There are seven facts about world history that will blow your children’s minds.

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Are you looking for some intriguing facts to pass on to your children to share? Check out these seven incredible facts from global history that will fascinate your children, ranging from the history of ancient Egypt to that of space travel.

Interesting Aspects of the Past

If your children are anything like the ones we know, they will be fascinated by interesting facts and will consume knowledge like a sponge. If you want to satisfy your child’s need for information and satisfy their natural curiosity, try teaching them these seven fascinating facts from the history of the globe. They will undoubtedly be taken aback by it.

1. The event commemorating the beginning of the new year in ancient Egypt was known as Wepet Renpet.

The phrase “the opening of the year” is what “Wepet Renpet” literally translates to in English. The New Year’s celebration that we are familiar with takes place on January 1st of each year; however, Wepet Renpet was celebrated in a manner that varied from year to year. It occurred during the month of July, which is traditionally when the Nile River is at its highest level due to its yearly flooding. The Ancient Egyptians observed Sirius, the brightest star in the night sky, to calculate the time of Wepet Renpet. After being unable to view Sirius for a period of seventy days, they were aware that the flood and the festival would soon be upon them.

2.The Vikings were big on personal hygiene.

When you think about Vikings, you may picture tall, powerful guys wearing horned helmets. This is a common mental image. It may come as a surprise to learn that Viking males were genuinely quite concerned about their appearance. Many of them had their hair dyed in that color.They would even dye their beards if they had the chance. Not only that, but in order to clean the debris out of their ears, the Vikings used combs, tweezers, and ear spoons. They even took four times as many baths each week as the average person living during that historical period.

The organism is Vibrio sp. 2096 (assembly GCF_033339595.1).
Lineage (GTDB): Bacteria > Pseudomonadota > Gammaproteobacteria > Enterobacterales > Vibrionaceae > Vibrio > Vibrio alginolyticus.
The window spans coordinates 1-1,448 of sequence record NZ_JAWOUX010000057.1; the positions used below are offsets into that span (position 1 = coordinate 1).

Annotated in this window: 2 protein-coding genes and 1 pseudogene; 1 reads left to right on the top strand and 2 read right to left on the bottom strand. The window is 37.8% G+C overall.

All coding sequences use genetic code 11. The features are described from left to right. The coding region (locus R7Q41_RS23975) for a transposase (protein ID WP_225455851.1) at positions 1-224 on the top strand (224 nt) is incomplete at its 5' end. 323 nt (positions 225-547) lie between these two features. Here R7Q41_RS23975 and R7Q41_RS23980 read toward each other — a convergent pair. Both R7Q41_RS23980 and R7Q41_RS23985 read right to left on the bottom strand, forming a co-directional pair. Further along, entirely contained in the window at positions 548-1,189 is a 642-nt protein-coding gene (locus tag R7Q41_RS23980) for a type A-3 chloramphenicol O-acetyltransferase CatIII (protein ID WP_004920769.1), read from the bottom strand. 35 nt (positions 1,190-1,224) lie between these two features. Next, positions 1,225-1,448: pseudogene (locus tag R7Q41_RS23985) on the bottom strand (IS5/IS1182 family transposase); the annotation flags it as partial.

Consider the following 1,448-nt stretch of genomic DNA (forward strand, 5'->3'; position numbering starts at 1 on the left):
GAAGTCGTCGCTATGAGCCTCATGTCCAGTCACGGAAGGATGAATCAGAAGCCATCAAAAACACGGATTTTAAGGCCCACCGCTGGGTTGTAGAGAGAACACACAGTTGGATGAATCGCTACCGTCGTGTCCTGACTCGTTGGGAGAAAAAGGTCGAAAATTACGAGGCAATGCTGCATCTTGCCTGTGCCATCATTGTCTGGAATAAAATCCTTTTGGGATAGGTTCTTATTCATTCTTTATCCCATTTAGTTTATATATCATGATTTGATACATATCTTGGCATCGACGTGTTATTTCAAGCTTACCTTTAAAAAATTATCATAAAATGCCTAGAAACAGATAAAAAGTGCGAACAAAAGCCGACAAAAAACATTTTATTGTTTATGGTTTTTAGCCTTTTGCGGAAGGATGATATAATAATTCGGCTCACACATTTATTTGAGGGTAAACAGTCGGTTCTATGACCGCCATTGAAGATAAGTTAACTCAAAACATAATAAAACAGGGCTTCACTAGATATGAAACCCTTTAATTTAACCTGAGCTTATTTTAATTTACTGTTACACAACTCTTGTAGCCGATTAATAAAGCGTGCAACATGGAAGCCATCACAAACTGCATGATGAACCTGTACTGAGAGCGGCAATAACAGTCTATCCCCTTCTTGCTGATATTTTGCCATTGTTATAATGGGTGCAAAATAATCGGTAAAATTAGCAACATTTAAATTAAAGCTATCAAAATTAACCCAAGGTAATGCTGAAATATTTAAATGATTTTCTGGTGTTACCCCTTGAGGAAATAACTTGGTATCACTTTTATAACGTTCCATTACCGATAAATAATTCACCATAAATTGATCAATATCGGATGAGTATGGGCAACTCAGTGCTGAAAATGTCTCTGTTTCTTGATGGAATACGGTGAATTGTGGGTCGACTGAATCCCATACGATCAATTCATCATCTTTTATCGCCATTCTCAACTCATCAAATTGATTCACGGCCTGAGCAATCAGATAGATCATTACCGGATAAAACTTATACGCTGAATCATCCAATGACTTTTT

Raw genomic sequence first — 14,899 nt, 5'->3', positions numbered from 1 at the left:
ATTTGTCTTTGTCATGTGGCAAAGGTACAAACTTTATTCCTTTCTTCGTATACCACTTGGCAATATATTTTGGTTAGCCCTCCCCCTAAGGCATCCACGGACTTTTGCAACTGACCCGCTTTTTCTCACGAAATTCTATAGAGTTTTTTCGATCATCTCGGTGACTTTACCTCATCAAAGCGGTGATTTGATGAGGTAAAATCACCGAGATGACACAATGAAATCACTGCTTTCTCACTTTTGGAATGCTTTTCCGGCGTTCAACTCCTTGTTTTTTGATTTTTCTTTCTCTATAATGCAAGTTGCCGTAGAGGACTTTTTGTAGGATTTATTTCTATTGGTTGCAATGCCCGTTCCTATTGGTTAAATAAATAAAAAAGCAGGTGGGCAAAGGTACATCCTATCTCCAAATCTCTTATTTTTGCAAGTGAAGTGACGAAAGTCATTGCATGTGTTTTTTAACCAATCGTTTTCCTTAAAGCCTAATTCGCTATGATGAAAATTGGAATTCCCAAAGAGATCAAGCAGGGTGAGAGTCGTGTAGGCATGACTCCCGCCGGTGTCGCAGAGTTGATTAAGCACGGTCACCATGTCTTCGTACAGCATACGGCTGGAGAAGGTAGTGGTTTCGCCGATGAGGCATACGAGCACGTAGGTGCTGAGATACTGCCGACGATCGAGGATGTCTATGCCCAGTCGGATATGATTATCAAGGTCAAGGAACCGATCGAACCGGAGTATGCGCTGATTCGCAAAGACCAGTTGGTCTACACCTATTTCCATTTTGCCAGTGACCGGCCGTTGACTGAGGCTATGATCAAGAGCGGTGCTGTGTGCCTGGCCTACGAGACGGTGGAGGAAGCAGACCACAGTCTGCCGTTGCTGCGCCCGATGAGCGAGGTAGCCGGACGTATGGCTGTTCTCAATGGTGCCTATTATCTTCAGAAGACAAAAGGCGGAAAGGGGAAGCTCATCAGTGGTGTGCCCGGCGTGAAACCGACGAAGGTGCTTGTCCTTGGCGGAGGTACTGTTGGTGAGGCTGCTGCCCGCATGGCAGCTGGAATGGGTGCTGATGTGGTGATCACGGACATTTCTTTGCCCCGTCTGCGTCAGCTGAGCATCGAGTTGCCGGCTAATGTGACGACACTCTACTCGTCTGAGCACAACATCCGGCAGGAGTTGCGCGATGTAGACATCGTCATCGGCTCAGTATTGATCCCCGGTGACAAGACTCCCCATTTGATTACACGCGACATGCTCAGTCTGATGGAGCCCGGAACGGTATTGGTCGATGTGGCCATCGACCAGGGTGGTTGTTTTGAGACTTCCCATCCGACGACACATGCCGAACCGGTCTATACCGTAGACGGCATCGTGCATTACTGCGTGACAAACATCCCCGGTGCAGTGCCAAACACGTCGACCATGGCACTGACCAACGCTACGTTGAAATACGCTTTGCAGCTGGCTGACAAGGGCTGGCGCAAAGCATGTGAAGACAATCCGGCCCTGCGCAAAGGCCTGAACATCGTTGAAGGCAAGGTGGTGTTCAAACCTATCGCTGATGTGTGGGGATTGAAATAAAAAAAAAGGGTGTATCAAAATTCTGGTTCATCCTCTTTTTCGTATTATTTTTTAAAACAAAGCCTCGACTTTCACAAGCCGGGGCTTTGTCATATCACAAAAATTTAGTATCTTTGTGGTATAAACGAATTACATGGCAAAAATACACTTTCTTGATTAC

3. A dog by the name of Laika was the first live creature to be brought into space.

Sputnik was the first satellite ever to be sent into orbit around the Earth, and it was launched by the Soviet Union in 1957. After a delay of one month, they launched their second satellite, which was given the imaginative name Sputnik II. On board was a dog called Laika. These occasions served as the impetus for the United States to establish NASA and to carry out the launch of their very first satellite, the Explorer I, in the year 1958.

4. The little island of Easter has 887 monuments of huge heads in various poses.

Easter Island, also known as Rapa Nui, is just 14 miles long, yet it is home to approximately 900 enormous Moai sculptures made of volcanic rock. The average weight of these sculptures is 14 tonnes, which is equivalent to 28,000 pounds. After being pulled about on homemade sleds, these figures are said to have been sculpted around 2,000 years ago by scientists. The fact that nobody knows for certain what function the sculptures played is perhaps the funniest aspect of the situation, but there’s no denying that they’re beautiful to look at.

5. The Tower of Pisa has never stood upright in a vertical position.

Because it tilts to the side at an angle of almost 4 degrees, the Leaning Tower of Pisa has become a famous landmark and a popular destination for tourists. You might be forgiven for thinking that it shifted over time, but in reality, it has been slanted ever since the third storey was constructed in the very first place. Because nobody could figure out why it was acting in that manner, they decided to simply leave it alone. In the end, researchers did figure out that the leaning of the tower may be attributed to the fact that it was constructed on a clay foundation.

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6. The position of Queen Elizabeth II was never intended for her to hold.

Queen Elizabeth II, who is now ruling as queen of England, was born in London in 1926 as a princess and was never expected to become a queen. She is the current monarch of England and has been reigning since 1952. Due to the fact that he was not the oldest son in his family, her grandfather did not have the right to inherit the crown. However, Elizabeth’s uncle, King Edward, abdicated the throne, which elevated his brother to the position of king and made Elizabeth’s father the new monarch. Due to the fact that King Albert did not have any boys, Elizabeth finally took over as Queen in 1952. She was King Albert’s eldest daughter. She has held the position of Queen for 66 years, making her the monarch who has ruled the United Kingdom the longest.

7. During the Middle Ages, rats were responsible for the deaths of more than 75 million Europeans.

Even though it wasn’t quite a swarm of hungry killer rats, rats were nevertheless the culprits behind the Black Death, also known as the bubonic plague, Fleas were the first vector for the disease’s transmission to rats, which in turn led to the disease’s transmission to people. The bubonic plague is still with us in modern times, but happily, medical professionals now know how to contain and halt its further spread.

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